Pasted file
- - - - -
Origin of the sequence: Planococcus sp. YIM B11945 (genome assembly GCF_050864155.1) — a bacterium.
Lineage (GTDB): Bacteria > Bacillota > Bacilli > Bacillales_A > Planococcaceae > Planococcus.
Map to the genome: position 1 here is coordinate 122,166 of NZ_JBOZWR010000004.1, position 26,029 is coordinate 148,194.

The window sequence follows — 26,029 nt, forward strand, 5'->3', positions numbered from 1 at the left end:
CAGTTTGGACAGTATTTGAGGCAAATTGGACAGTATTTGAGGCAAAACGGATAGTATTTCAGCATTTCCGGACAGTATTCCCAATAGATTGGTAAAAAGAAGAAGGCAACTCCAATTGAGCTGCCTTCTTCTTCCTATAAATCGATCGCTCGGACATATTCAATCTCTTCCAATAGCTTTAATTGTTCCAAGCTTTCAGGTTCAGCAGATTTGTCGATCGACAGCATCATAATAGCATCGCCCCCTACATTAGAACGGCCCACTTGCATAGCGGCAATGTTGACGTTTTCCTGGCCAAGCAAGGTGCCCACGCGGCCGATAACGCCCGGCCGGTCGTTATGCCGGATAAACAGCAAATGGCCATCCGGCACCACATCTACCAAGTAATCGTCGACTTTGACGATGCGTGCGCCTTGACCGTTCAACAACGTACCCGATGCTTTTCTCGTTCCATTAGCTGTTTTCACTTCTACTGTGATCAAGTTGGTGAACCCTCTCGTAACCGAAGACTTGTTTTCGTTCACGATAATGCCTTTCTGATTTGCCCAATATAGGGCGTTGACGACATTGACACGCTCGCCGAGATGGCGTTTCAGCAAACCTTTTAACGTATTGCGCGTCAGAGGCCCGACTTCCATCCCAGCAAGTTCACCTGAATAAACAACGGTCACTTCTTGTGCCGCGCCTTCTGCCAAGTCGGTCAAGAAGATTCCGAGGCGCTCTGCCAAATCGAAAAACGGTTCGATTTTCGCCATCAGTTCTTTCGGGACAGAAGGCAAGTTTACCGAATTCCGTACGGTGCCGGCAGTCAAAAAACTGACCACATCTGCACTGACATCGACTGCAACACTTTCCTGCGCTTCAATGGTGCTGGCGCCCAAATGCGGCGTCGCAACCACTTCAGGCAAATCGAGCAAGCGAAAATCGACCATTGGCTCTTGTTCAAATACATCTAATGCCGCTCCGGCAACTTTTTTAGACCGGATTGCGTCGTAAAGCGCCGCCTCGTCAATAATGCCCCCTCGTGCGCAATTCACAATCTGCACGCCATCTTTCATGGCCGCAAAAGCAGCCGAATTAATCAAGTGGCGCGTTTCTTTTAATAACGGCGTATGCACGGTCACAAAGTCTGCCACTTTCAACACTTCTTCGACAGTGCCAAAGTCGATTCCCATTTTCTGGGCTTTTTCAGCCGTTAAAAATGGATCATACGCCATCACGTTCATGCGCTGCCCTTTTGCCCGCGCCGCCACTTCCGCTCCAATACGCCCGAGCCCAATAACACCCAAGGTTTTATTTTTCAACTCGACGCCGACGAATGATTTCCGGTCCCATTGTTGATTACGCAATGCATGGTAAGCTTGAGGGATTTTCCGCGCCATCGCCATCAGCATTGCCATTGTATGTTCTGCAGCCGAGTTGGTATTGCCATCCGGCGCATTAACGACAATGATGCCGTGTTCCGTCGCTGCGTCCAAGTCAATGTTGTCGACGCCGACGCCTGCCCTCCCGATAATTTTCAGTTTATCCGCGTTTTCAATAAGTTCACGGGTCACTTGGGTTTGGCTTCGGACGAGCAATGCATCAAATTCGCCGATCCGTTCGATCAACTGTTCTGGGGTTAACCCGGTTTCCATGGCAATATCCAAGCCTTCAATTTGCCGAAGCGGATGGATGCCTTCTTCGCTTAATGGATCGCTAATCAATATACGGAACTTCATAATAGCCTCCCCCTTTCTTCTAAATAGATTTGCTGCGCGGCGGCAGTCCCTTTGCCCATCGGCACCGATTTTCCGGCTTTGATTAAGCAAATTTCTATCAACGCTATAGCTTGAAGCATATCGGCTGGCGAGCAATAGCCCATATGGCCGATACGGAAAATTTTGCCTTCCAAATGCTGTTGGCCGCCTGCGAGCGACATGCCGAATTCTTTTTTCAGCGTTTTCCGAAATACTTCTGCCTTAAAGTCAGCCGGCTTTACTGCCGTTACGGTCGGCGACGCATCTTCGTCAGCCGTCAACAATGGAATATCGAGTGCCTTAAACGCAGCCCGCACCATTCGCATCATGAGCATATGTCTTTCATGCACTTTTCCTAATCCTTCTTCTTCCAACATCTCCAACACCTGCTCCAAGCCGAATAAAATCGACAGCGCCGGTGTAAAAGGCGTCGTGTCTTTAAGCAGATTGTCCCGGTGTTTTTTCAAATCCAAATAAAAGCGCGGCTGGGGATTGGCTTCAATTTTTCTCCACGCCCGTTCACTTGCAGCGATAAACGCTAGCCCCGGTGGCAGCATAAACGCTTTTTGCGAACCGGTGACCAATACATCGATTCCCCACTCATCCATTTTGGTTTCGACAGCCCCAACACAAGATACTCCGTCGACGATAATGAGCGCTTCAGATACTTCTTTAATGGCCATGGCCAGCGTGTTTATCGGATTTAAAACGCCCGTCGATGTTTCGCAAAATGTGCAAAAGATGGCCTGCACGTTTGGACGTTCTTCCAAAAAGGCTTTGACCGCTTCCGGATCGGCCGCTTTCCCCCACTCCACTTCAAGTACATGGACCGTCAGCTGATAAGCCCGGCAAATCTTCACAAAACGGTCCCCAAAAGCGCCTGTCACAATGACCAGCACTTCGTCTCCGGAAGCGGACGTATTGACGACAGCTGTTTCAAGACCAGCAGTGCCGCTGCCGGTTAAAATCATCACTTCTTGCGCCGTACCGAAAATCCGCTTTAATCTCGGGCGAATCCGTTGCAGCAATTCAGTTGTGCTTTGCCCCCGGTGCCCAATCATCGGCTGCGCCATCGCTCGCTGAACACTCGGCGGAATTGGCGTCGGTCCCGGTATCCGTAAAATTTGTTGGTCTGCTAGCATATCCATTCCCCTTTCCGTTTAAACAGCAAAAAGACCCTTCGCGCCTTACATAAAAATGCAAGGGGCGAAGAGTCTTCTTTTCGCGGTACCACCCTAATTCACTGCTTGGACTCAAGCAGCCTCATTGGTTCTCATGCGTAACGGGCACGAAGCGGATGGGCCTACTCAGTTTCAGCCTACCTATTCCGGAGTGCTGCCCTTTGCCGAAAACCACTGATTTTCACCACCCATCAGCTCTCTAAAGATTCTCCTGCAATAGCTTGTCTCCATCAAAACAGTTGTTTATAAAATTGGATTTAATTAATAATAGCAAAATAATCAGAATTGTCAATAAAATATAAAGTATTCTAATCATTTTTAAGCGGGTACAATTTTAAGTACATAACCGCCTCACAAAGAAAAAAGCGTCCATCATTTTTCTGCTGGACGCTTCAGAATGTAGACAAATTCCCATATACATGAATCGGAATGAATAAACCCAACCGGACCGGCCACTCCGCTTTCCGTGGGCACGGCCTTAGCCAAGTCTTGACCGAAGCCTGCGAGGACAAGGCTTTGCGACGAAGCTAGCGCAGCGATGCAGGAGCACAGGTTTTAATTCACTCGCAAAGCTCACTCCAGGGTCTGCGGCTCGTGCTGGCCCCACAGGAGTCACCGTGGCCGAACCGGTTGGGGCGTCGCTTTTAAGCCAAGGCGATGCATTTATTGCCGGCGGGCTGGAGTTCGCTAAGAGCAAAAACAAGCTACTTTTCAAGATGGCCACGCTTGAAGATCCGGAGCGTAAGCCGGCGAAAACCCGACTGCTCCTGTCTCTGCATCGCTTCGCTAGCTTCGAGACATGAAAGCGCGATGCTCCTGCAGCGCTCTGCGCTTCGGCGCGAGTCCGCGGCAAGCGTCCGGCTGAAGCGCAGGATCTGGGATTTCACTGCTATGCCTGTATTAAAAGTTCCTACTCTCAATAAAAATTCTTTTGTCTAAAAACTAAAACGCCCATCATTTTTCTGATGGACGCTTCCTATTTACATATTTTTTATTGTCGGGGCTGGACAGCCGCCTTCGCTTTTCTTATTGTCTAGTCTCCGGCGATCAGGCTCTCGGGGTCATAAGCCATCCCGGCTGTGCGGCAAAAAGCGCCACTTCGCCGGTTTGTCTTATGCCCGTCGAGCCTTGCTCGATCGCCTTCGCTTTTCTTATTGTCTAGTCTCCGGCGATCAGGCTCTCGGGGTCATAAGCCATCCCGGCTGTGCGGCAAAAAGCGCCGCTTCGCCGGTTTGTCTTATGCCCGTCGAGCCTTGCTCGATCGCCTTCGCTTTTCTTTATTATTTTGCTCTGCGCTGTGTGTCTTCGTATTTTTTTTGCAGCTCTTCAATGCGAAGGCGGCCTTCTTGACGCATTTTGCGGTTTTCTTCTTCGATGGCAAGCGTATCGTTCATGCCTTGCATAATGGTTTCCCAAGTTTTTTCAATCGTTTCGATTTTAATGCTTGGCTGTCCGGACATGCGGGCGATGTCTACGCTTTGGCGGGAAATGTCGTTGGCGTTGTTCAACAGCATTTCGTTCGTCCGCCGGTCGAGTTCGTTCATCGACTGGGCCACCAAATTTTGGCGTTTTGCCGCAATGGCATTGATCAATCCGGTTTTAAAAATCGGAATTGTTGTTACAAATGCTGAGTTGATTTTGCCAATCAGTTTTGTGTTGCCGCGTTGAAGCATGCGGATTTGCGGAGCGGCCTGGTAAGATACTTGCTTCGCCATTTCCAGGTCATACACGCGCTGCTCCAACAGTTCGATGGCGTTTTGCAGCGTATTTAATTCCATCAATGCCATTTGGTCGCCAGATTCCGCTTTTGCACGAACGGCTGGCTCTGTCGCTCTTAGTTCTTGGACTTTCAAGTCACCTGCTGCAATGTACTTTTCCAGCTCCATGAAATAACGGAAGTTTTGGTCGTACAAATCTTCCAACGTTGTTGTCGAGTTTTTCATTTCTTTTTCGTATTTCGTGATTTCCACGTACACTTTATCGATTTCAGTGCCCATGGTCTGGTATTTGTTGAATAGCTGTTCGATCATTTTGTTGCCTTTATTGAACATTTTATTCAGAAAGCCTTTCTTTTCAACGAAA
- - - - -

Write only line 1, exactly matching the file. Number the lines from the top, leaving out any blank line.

Origin of the sequence: Planococcus sp. YIM B11945 (genome assembly GCF_050864155.1) — a bacterium.